Uh, um, in any case, since the summer of this year, the markets have been favoring a Biden portfolio that was betting on a blue wave, and it's been pummeling a Trump portfolio as well. And so now, if we get divided government, the path forwards may benefit a purple mix of both this Biden and -- and Trump portfolio and we can kind of walk through the sectors that we feel strongest about.
I'll pick through a few of them here. We're still -- regardless of the outcome, we're optimistic on -- on renewable energy. There's probably not going to be a Green New Deal.
But the president, because of the powers invested in the executive branch, can still increase the cost of capital in oil and gas. They can disallow further LNG export permits. They can tighten fracking and methane rules, particularly on public lands. They can increase climate risk disclosure requirements, reinstate the cap-phase standards which Trump softened in the Spring.
So there's a lot of things that Biden can do here and his people can do here to effectively increase the costs of capital for oil and gas relative to the cost in capital of additional renewable penetration of the grid.
So, um, you know, for what it's worth, I still think owning some renewable energy, particularly if it sells off here, would be -- would be interesting.
Infrastructure, if there's one point of agreement between both parties, it's the need to reinvest in some very dilapidated U.S. transportation and maritime infrastructure. I think you could get a modest bill in 2021. I don't know if it's a trillion dollars. You know, we've been spending too many trillions of dollars this year, um, but I still think that's -- that's something interesting.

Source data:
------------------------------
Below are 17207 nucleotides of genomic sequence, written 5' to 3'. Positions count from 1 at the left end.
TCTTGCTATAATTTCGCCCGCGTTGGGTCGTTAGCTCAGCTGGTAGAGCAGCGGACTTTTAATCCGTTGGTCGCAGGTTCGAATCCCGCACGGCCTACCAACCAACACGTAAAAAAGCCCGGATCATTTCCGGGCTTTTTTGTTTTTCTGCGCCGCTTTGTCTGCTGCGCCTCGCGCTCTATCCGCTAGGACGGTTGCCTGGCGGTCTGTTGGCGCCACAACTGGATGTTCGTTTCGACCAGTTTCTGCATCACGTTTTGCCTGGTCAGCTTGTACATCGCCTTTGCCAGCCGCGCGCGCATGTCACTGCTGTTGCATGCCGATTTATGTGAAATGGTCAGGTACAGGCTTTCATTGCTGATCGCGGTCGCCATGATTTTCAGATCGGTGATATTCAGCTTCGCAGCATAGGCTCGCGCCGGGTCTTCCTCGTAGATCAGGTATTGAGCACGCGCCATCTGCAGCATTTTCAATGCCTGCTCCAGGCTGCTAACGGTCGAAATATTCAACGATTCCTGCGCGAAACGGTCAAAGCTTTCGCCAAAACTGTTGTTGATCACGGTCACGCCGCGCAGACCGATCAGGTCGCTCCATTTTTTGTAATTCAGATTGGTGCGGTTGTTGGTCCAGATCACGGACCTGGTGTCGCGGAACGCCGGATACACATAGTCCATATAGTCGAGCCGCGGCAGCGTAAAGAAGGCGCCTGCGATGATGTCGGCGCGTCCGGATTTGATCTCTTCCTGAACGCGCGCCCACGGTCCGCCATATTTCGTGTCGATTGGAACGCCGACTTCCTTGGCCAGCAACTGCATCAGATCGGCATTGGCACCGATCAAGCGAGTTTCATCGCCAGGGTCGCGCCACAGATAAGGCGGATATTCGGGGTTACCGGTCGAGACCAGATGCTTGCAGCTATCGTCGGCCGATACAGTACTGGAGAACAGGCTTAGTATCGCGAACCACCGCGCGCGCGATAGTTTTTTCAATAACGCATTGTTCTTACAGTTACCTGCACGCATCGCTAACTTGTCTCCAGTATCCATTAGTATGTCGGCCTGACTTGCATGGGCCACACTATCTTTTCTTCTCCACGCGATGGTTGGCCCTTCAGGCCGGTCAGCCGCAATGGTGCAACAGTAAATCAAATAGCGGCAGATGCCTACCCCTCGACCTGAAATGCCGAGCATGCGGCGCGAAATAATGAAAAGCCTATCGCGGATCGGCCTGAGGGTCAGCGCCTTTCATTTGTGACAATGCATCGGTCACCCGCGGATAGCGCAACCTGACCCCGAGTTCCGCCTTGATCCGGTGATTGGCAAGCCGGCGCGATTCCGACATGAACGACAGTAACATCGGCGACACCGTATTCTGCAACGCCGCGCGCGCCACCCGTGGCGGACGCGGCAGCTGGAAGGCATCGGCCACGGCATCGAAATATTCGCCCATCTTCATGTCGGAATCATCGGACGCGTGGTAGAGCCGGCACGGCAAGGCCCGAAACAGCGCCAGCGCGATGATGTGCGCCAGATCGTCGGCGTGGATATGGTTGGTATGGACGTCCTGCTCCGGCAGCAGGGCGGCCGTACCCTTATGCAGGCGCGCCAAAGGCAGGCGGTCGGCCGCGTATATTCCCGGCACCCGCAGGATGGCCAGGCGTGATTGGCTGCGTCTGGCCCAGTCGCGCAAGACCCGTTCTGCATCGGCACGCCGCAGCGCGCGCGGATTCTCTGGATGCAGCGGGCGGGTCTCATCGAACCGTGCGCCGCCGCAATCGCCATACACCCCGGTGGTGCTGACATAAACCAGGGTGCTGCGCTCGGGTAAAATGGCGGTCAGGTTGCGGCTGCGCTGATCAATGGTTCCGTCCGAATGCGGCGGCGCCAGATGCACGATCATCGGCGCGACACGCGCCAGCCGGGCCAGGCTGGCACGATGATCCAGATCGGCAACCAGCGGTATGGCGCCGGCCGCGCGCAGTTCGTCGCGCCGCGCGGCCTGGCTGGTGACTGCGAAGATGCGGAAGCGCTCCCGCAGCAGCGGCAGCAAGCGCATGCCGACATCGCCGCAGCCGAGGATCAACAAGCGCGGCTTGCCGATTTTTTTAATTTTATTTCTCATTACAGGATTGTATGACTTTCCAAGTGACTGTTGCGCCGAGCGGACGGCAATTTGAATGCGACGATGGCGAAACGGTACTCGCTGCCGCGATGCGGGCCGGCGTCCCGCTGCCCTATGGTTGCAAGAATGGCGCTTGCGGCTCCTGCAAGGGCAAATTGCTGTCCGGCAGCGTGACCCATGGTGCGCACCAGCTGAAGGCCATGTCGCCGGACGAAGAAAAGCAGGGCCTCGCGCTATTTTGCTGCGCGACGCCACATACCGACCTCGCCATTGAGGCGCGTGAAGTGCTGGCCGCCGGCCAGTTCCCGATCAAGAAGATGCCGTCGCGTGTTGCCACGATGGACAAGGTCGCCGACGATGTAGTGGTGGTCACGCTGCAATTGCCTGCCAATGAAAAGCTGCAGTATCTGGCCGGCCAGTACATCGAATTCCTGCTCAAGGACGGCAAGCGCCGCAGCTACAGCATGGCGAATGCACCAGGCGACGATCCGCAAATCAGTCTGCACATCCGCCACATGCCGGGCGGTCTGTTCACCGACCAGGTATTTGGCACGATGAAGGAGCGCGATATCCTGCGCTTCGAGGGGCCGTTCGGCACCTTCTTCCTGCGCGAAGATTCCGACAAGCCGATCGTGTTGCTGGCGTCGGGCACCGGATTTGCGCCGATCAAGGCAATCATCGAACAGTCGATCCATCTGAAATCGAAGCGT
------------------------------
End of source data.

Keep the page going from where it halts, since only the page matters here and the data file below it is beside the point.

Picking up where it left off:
Where we're less optimistic is on the China trade war. I think Biden's likely to go very slowly here. I don't think he's going to remove these Trump tariffs during his first 18 months in office.
China is only 25 to 50 percent compliant with the Phase One trade deal purchases from the U.S. And, um, whether it's for human rights reasons or mercantilism reason, the anti-China policies are now pretty bipartisan in Washington.
And now that we don't think we're going to get a big corporate tax hike, there are companies that benefitted from tax hikes in 2017 that -- that will continue to do so. And, you know, we tracked those stocks. They got hurt this year as people, uh, started to price in the probability of the corp -- the huge corporate tax hike. That doesn't look like it's happening now.
And, um, with all the money that's being spent, we're -- despite the surge in Covid, still anticipating a decent global economic rebound in 2021 so companies with high levels of international sales should do well also.
We're not quite ready to embrace large cap pharma yet. The, uh, the bipartisan prescription drug bill is possible. And also the executive branch can implement demonstration projects that effectively bring Medicare Part D drug prices back down to international levels.
So, um, large cap pharma, in spite of all the fantastic work they're doing on the, on the vaccine trials, are, um -- are in the jailhouse in terms of public opinion, kind of just only ahead of banks maybe.
So -- and then we're neutral on the anti-trust targets. I mean the worst -- the most punitive outcomes for the big four - Facebook, Apple, Amazon, Google - are probably off the table. And if you want to see what those, uh -- what those worst case scenarios were or the House Judiciary report wanted to -- you know, all sorts of rules, merger prohibitions, breaking the big companies up, prohibitions on the use of bargaining power, and new anti-trust laws, forced data sharing; all sorts of stuff like that. I don't think that -- that House Judiciary report is going to go anywhere on anti-trust.
Even so, there is still the Justice Department case that was just filed against Google. Um, as we discussed in a piece a couple of weeks ago, um, based on the payments that Google makes to certain, uh, web browser developers and device manufacturers and, um, people like that, I -- I do think there is an interesting case there. We'll see how it gets adjudicated in court.